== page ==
I went to Sam’s and bought a composter for less than $40 American dollars. I want to find out if I can fulfill all my compost needs on my own without resorting to store-bought compost. If I can, I will be one step closer to my goal of affordable produce. Yes, I am of the mind that the vegetables I grow are more expensive, albeit freer of nasty stuff, than the vegetables I get from the supermarket. But I am intent on changing that. In fact, I want to grow vegetables and produce them at the same price as the big agribusiness farms. Call me crazy but I have a tiny itty bitty sense deep inside of me that this can be done even if I lack agribusiness’ economies of scale.
Another new thing in my vegetable garden is The Cage. Below is a picture of the almost completed cage that will contain some of my Sub-Irrigated Planters (SIPs). I took this idea from the Inside Urban Green
blog. I don’t know why they use these cages in their roof gardens but I know why I will use mine:
- My 1 yr old puppy Lexie.
- The murderously hot slab of cement that covers the sunniest part of my yard.
There will be wooden slats across the bottom of the cage that will keep the buckets from touching the hot cement and overheating from below and I will surround the cage with chicken wire to keep my dog from snacking on the plastic five gallon buckets. I needed to build additional holding places for my buckets because this year I have too many and they won’t all fit inside the protected garden area.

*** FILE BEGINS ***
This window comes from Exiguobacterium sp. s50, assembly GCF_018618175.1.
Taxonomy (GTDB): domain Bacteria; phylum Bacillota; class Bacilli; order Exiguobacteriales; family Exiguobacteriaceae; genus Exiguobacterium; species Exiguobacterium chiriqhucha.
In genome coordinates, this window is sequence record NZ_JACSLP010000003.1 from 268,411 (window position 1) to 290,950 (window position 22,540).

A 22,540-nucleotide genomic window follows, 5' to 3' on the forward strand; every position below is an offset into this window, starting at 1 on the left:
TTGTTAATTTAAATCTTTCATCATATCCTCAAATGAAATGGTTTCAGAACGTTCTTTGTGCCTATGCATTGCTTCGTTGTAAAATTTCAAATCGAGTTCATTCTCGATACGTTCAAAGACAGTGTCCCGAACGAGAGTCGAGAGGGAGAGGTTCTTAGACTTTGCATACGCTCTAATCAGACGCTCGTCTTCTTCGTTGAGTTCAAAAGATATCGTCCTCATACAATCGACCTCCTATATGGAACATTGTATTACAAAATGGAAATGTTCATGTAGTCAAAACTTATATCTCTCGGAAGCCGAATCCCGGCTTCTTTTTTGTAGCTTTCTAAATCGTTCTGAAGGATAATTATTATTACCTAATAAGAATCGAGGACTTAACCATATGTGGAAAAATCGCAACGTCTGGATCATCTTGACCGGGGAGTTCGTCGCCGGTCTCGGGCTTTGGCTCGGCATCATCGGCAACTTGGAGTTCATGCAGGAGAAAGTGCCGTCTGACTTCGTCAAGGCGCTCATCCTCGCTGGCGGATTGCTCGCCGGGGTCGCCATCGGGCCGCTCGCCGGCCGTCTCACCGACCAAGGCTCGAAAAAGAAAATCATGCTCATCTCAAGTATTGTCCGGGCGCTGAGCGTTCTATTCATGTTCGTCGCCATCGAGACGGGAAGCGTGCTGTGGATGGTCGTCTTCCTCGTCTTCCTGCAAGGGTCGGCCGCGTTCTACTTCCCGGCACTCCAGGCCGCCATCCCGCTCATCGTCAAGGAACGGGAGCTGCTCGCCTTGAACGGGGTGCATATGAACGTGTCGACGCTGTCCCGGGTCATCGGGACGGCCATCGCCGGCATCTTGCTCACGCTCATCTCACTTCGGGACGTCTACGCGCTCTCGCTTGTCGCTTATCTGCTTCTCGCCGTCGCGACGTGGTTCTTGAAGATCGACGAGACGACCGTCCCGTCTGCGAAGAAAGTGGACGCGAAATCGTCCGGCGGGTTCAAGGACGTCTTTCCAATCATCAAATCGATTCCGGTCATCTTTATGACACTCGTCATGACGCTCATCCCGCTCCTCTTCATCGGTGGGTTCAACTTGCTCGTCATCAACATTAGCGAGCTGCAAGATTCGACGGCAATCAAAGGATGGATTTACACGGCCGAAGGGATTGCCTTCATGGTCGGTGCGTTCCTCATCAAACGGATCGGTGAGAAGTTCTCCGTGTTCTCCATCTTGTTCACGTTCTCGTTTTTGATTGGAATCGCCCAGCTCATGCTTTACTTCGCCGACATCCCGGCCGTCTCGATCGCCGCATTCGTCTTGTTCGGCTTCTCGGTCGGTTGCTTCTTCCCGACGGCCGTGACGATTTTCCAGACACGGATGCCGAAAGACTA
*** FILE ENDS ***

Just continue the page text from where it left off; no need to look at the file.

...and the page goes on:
REDUCE, REUSE, RECYCLE
I planted the Kennebec potatoes today. As planned, I used the empty potting soil bag as a grow bag. I was also going to use a five gallon bucket to grow potatoes this year but I changed my mind at the last minute because I want to use all my buckets for tomatoes. Instead of a bucket, I reused the tops of the 18 gallon totes I made SIPs out of two years ago. Last year I used these tops as mini-raised beds that held cherry tomato plants. They worked great for that. This year, however, I decided to try them as potato containers. This is how they will stack by the end of the season:
Right now however, I only need the bottom part:
Last, I put together the 8×4 bed that I bought at Sam’s and filled it with compost-amended soil. I planted Apache salad onions, Arugula, red cabbage, spinach, broccoli, and mesclun.
Next, tackle the fruit trees.